Some Feel More Unsafe With Kingston Police In Schools, Changes Considered

Twenty-three recommended changes to the Kingston City School District’s School Resource Officer (SRO) program were presented to the Board of Education last week in response to community input. The program allows for a police officer to be stationed in the district’s middle schools and two at Kingston High School.

“Through our community forums, letters and emails from the community members, the Board learned that a whole segment of our community has suffered personal or family member trauma due to past negative interactions with law enforcement, in particular, our communities of color,” said School Board Vice-President Steven Spicer. “So they are wary about being in contact with any police, and their children may be afraid of any contact with police. This impacts the SRO program because it puts them and their children in increased, possibly daily contact with a figure that might make them feel afraid and not safe.”

The report was presented during a School Board meeting held on Wednesday, November 3, and its recommendations are currently being negotiated by Superintendent Paul Padalino with the City of Kingston and Town of Ulster police departments for their 2022-23 SRO contracts with the district. Among those suggested changes are disallowing the SRO to discipline students; formalizing the complaint process; adding further detail to daily activity logs; and training in implicit bias, crisis intervention, cultural diversity, community engagement, and restorative justice practices.

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If adopted, Spicer said, one of the changes at the middle school level would be that the SRO would no longer wear a standard police uniform, and would move to a “more relaxed and approachable look of regular uniform trousers, comfortable shoes, and a golf shirt with law enforcement insignia on the upper breast.”

The SRO’s sidearm would be hidden in the new middle school look; at Kingston High School the police uniform would remain unchanged.

The recommended changes were discussed during monthly committee meetings from June 2020 through October 2021 and were culled from a pair of public forums held at the high school, community e-mails, and a comment form hosted on the district’s official website. A statement from the Board of Education was also read into the record of the City of Kingston’s Re-Envision Public Safety Taskforce.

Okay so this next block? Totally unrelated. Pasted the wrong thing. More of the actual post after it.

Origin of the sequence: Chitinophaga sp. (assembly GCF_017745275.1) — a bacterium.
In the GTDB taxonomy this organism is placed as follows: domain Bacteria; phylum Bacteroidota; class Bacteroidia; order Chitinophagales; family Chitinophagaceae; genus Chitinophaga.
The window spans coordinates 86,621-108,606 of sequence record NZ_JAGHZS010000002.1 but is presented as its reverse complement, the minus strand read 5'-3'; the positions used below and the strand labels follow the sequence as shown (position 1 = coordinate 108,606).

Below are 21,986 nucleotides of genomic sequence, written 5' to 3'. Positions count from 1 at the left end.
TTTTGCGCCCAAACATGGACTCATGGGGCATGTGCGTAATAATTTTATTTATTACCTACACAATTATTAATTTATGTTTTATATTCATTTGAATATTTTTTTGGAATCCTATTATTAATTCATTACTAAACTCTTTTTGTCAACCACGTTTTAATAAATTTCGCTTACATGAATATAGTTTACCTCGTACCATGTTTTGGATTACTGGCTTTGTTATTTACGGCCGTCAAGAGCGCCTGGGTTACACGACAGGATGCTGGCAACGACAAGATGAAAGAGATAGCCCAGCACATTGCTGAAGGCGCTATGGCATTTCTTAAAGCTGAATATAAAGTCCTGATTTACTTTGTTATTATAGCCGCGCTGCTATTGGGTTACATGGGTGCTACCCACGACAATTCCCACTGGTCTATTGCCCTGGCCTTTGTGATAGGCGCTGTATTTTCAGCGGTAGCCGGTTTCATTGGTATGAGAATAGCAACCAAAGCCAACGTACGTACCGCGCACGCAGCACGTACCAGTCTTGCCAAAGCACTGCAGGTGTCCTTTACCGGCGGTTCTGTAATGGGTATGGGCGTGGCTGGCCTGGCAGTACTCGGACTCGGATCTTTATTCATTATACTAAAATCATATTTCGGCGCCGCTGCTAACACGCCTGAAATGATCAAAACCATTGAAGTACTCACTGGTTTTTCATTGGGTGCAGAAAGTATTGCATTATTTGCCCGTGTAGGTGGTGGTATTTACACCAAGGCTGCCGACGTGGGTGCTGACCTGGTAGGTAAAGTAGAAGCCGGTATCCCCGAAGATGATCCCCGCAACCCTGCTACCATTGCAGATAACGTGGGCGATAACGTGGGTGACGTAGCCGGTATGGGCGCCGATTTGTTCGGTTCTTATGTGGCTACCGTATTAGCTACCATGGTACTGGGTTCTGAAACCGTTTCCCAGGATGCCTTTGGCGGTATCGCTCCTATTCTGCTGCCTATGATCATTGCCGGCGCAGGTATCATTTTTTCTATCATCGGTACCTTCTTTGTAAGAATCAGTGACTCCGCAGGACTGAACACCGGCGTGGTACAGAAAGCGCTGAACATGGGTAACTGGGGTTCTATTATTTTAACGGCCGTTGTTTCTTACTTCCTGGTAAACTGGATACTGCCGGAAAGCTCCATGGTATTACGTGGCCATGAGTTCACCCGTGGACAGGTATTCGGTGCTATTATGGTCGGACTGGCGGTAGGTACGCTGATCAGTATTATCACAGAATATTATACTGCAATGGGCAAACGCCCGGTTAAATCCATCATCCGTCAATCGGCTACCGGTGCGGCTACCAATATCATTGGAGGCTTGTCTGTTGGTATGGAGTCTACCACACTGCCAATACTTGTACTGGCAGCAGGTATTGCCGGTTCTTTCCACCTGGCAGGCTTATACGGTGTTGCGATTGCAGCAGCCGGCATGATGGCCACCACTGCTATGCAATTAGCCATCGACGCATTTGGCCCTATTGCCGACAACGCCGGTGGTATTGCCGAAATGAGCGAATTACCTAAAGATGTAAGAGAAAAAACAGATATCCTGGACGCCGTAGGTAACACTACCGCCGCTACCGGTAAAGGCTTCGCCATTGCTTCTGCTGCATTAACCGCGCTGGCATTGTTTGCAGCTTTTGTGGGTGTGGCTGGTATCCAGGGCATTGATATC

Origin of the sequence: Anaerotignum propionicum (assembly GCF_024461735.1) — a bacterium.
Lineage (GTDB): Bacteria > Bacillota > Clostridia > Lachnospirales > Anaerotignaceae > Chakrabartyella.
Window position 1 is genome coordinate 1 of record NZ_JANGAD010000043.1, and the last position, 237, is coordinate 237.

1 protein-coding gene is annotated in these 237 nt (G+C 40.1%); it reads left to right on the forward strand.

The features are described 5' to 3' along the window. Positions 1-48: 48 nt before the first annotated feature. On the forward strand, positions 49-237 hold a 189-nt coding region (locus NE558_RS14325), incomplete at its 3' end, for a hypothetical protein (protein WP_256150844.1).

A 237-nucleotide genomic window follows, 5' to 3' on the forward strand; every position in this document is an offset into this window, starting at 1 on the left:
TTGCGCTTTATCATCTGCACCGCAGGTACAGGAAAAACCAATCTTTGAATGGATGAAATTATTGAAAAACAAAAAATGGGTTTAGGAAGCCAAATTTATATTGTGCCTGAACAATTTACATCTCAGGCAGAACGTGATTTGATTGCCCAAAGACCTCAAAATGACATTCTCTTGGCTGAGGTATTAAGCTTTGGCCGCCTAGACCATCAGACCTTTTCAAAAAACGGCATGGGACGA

The role of the SRO in Kingston schools has been debated in and outside the committee over the past few years, with a petition started on MoveOn by Rise Up Kingston calling for the immediate removal of school resource officers from the district reaching 1,824 signatures, and a petition advocating for keeping the SRO started by KAFE (Kingston Action For Education) on change.org reaching 1,414.

Spicer said the issue was complex, and that while changes in the SRO program were recommended, that wasn’t meant to indicate it hasn’t been a largely successful program since it began in 2004.

“The SRO program is an integral part of the school safety planning and threat assessment,” Spicer said. “The SRO program removes and also prevents campus intruders. The SRO program provides additional security for extracurricular activities. The SRO program provides daily traffic control support. The SRO program can expedite response to threat events like missing children, social media threats, drugs, or weapons on campus. And the SRO program can work to create positive, supportive relationships between law enforcement officers and our children.”

But, Spicer added, the committee found that it was time to adapt the program.

“In short, it is…a part of the mission of the SRO program to understand that some of our children and their parents do not feel safer in the presence of a police officer,” Spicer said. “To address these concerns we have added changes to the mission and duties of the SRO program to recognize and deal with this. We have decided the SRO is not a police or policing program in our schools, but another part of our commitment to maintaining the health and safety of all children, which must meld itself, wholly and peacefully into our existing school community culture in order to be effective.”

The district’s annual 2019-20 SRO contracts paid $369,369 to the City of Kingston and $69,369 to the Town of Ulster. Kingston’s police department provides two officers for Kingston High School and one for J. Watson Bailey Middle School, while Ulster’s police department provides one officer for M. Clifford Miller Middle School.

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